The present invention provides a flat panel display that uses a light re-distributor (LRD) to re-distribute light between the primary and secondary viewing envelopes of a display. This approach successfully addresses the problem of a conventional display's being much brighter at the display normal than at larger viewing angles and boosts up the brightness of the display at larger viewing angles. The present invention has the following advantages:

    • (1) Increase the brightness of the display at the primary viewing envelopes that are away from the display normal. For displays primarily viewed from large viewing angles, or viewed from a wide range of angles (such as TV set), this invention is valuable.
    • (2) Reduce power consumption requirement because the required brightness at primary envelopes can be achieved with a less bright backlight so that it uses less power. And, running at a lower backlight power, the backlight, and the display to a certain degree, will have a longer lifetime.
    • (3) No disturbance to the overall lighting of the environment where the viewer is in so that the viewing of other displays or other information will not be affected. Without the use of this invention, when the display achieves the brightness requirement at the primary viewing envelopes, the brightness at the secondary viewing envelope, i.e., around the display normal, can be so bright that it interferes with the overall lighting.
    • (4) Cosmetic defects are less visible. While boost the brightness at larger viewing angles, this invention reduces the visibility of small manufacturing cosmetic defects in the display panel by reducing the intensity of backlight illumination at the display normal. Defects are much less visible when backlight is less intense. This invention redirect a portion of the light otherwise coming out of the display normal to larger viewing angles so that they are less visible at the display normal.
    • (5) Provides multiple ways of realizing the desired effects. It is of low cost, easy to manufacture because of the fact that it can be made of different kinds of and commercially available materials.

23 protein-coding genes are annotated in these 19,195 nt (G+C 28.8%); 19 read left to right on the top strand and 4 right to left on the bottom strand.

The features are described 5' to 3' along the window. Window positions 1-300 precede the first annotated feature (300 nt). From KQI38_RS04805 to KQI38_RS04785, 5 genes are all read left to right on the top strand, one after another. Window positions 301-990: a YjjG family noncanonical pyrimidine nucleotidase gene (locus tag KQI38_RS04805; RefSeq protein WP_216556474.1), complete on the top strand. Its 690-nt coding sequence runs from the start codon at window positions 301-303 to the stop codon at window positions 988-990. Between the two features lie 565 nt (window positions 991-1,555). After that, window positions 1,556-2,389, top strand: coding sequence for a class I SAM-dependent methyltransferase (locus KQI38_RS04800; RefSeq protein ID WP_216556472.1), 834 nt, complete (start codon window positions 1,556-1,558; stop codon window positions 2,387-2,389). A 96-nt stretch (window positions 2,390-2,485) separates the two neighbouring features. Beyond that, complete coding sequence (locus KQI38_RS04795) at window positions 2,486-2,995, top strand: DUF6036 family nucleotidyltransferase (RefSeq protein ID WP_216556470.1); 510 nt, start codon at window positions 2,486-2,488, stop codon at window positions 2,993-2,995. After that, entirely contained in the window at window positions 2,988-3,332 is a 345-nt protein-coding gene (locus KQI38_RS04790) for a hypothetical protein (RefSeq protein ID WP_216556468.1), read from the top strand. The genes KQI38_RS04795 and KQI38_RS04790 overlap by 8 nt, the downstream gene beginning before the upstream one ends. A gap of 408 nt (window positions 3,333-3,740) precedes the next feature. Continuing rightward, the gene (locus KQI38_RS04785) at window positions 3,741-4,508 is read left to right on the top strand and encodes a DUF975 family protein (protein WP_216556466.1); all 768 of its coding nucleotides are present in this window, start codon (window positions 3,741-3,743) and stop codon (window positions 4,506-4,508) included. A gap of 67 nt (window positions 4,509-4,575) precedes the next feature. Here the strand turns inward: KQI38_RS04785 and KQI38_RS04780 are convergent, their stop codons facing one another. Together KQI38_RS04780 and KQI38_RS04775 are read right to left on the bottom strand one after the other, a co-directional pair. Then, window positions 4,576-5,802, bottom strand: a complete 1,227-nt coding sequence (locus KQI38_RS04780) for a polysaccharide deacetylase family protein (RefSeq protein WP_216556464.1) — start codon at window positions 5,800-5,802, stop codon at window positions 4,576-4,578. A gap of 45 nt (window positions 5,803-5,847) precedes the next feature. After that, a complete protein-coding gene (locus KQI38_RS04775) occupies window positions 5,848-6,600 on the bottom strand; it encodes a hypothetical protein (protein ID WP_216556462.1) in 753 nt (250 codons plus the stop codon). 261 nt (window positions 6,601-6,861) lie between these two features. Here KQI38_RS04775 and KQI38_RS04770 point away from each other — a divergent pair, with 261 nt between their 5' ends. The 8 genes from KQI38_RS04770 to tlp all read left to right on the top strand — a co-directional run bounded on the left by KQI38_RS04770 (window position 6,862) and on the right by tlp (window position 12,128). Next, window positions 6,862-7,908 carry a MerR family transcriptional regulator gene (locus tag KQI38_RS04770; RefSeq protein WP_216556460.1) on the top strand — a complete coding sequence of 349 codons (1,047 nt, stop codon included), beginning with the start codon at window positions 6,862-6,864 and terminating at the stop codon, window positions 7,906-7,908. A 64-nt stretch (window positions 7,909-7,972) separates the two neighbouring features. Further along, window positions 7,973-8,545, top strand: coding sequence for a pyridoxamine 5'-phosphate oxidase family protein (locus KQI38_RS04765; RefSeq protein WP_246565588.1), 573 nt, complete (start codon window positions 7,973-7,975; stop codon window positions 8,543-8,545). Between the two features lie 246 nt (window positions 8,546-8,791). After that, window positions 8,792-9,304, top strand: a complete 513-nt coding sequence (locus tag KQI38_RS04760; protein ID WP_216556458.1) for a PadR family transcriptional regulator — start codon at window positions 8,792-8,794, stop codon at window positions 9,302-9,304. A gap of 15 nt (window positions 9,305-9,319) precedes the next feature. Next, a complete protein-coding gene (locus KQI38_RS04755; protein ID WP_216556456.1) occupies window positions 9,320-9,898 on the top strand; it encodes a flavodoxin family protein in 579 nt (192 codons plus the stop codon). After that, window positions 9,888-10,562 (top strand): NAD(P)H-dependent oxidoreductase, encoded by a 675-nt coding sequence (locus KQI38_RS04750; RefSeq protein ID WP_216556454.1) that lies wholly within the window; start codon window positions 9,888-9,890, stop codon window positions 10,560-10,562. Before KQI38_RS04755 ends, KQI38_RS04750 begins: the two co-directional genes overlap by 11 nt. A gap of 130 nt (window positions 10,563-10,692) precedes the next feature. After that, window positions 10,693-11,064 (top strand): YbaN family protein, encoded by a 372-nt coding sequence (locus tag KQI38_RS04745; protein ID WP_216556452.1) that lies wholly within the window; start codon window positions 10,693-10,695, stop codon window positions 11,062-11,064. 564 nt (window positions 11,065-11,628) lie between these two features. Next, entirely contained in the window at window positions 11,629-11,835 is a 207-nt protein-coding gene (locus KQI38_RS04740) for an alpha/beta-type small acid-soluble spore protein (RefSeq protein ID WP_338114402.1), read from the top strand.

SUMMARY OF THE INVENTION

An LCD consists of a display panel with driving electronics, a backlight assembly (for transmissive or transflective displays) and a bezel/housing to hold everything together. The light from the backlight is spatially modulated by the pixels of the display panel to form the desired information on the panel. The backlight consists of emitter(s) with some optical components such as a light guide or cavity, diffusers, and performance enhancement optical elements. The light source can be fluorescent tubes, incandescent bulbs or LEDs. The light source can be at the edge of the light guide or cavity (edge-lit). Or, it can be at the bottom of the cavity or guide (bottom-lit). The light emitters, light guide/cavity and diffusers together form a uniform extended surface light source, which is brightest at the direction of the display normal. In many conditions, such as desktop monitors of personal computers, it is desirable to have a display being brightest at the display normal. In fact, there are products, such as the brightness enhancement (BEF) films from 3M Company that are used to enhance the brightness of the display at the display normal, at the cost of reducing the brightness at larger viewing angles. BEF films have a prismatic surface and a essentially flat surface. The prismatic surface of the BEF film faces the rear substrate of the display panel in its intended use.